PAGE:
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Cardinals and bishops pack the front section of St. Peter's Basilica during the opening Mass of the Extraordinary Synod on the Family on October 5, 2014.John-Henry Westen /

See full 19-page critical analysis of the preparatory document written by Voice of the Family’s Matthew McCusker

August 13, 2015 (LifeSiteNews) — Voice of the Family, an international lay coalition of major pro-life and pro-family organizations, has warned that the Vatican’s preparatory document for the October Synod on the Family “threatens the entire structure of Catholic teaching on marriage, the family and human sexuality.”  In an extensive analysis of the Vatican’s 77-page document called the Instrumentum Laboris, Voice of the Family points to several areas where the omissions and ambiguity in wording is leading in a direction dangerous to faith and family.

The game plan of introducing ambiguity into the texts was revealed by Cardinal Walter Kasper, the central figure of the Synod who launched the controversy with his proposals for communion for divorced and remarried Catholics.  In an interview with EWTN’s Raymond Arroyo in June he divulged an approach to overcome growing opposition to his heterodox plans.

“I get a lot of agreements, but also a lot of critiques, and there are tensions there,” Kasper acknowledged.  “Now I propose to those who prepare the Synod to prepare a text which can get the agreement of the whole, of the great majority. It’s the same method also we had in the Council.” He later repeated, “My suggestion is to find now a formula where the great majority can adhere.”

The Second Vatican Council was also faced with challenges to traditional Catholic doctrine and practice, which were opposed by large numbers of bishops. Despite this opposition, many items on the agenda of the ultra-liberal bishops were accomplished by the use of often vague, ambiguous and even apparently conflicting language that seem to have appeased both sides. These expressions were later referred to as “time bombs” which some theologians were able to exploit following the council for the purpose of undermining the Church’s traditional teachings.

The Voice of the Family analysis explains “it is clear that the instrumentum laboris fails to clearly affirm Catholic doctrine, but rather, through the use of ambiguous terms, seriously undermines it.”

John Smeaton, co-founder of Voice of the Family, said, “The document undermines the doctrine of Humanae Vitae on contraception.” The 19-page critical analysis of the Instrumentum Laboris written by Voice of the Family’s Matthew McCusker notes that that Vatican preparatory document for the Synod “refuses to use the word ‘contraception’ or make any direct reference to any contraceptive method, despite the devastating consequences of the use of contraceptives in many areas of human life, not least the killing of unborn children by abortifacient methods.”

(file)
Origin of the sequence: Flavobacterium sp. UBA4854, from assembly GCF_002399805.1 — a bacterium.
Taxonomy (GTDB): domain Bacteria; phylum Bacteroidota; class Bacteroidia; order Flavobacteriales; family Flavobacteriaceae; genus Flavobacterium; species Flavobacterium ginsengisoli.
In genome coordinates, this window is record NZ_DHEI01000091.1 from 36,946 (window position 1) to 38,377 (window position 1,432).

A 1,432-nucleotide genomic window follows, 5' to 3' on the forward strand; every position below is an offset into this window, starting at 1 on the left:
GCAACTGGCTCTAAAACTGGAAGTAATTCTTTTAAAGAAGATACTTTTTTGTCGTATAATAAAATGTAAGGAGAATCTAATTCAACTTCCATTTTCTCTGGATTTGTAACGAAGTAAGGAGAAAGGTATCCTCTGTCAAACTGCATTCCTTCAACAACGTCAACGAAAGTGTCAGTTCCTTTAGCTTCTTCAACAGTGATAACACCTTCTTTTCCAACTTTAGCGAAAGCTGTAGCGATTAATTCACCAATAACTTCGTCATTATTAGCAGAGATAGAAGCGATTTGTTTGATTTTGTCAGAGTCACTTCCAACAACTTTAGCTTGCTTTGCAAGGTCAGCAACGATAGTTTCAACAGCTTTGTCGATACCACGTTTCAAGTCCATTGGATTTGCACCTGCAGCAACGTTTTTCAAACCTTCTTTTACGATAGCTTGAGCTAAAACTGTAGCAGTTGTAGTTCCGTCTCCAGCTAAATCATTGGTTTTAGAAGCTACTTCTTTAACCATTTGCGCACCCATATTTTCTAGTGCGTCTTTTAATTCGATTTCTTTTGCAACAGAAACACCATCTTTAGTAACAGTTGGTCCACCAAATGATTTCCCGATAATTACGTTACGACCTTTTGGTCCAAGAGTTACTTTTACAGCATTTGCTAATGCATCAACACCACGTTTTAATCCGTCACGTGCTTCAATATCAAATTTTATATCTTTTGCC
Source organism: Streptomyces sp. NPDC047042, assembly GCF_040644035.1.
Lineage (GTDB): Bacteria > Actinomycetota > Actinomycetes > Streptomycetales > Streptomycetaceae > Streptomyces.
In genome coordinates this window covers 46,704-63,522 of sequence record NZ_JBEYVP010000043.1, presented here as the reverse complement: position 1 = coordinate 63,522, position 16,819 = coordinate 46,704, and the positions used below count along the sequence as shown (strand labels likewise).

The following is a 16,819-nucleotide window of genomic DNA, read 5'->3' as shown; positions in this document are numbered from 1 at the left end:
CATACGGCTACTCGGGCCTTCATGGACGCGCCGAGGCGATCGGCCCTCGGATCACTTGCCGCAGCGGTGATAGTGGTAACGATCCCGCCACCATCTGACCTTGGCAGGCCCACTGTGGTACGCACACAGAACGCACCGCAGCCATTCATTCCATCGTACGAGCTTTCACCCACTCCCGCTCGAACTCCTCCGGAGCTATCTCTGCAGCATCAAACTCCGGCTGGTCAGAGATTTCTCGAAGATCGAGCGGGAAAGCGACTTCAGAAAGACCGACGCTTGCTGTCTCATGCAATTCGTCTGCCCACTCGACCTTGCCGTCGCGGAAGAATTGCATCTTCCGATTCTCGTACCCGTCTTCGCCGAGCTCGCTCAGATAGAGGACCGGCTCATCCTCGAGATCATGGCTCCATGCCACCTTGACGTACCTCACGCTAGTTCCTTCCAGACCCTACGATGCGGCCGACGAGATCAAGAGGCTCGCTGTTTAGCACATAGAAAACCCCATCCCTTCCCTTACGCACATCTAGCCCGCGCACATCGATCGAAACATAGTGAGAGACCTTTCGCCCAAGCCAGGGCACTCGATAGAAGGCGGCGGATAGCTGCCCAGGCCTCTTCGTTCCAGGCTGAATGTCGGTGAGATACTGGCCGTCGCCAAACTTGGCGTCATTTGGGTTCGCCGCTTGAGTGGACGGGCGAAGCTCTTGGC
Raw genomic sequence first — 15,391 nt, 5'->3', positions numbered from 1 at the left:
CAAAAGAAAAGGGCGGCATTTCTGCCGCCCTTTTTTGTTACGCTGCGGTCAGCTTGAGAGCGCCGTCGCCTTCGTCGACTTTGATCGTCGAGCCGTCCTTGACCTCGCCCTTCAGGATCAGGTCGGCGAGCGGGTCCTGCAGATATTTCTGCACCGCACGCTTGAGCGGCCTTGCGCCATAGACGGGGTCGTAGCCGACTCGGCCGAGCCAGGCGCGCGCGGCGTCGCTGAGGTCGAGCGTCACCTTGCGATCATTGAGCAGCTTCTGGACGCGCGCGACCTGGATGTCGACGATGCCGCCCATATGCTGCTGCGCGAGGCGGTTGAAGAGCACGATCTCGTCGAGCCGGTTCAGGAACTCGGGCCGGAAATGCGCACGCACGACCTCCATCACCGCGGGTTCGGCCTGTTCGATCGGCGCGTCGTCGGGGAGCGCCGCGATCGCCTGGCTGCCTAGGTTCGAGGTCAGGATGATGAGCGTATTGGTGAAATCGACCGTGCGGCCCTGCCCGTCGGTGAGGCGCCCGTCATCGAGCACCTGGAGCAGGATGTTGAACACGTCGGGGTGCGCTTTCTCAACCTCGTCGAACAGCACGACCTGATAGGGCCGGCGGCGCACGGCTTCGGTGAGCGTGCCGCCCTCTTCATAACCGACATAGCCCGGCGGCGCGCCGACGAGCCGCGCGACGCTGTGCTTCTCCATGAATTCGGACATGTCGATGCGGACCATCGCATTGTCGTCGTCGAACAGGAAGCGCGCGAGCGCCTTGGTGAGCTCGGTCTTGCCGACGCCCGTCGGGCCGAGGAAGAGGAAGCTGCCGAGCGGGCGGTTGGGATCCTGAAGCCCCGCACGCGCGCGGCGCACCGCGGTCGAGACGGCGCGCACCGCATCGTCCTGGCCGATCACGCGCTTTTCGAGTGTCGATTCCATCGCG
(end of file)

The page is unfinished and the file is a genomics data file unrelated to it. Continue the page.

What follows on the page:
More than that, the Instrumentum Laboris misrepresents Humanae Vitae by leaving out the fact that it condemns contraception. The Synod document states that the “two principal points” of the encyclical are first about the role of conscience and second “an objective moral norm” without ever defining that moral norm – namely Humanae Vitae declares morally inadmissible “any action which either before, at the moment of, or after sexual intercourse, is specifically intended to prevent procreation—whether as an end or as a means.”

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“The Instrumentum Laboris also resurrects the discredited Kasper proposals for Holy Communion for unrepentant adulterers, reduces the indissolubility of marriage to a mere ‘ideal’, and undermines the position of parents as their children’s primary educators,” added Smeaton.

With regard to the Church’s teaching that parents are the primary educators of children, the Instrumentum Laboris suggests otherwise. Paragraph 86 states that “the family, while maintaining its privileged spot in education, cannot be the only place for teaching sexuality.” The Voice of the Family analysis notes the “statement is directly contrary to Catholic teaching,” citing the teaching of St. Pope John Paul II in  his Apostolic Exhortation Familiaris Consortio, where the pope leaves open the possibility that sex education can be done solely in the home.  He wrote: “Sex education, which is a basic right and duty of parents, must always be carried out under their attentive guidance, whether at home or in educational centres chosen and controlled by them.”

“Voice of the Family urges Catholics not to be complacent or give in to a false sense of obedience, in the face of attacks on the fundamental principles of the natural law,” concluded Smeaton. “Catholics have a duty to oppose the direction being taken at the Synod. If that direction is not reversed, the greatest victims will be those who are most vulnerable, especially children, born and unborn.”

See the full 19-page critical analysis of the Instrumentum Laboris written by Voice of the Family’s Matthew McCusker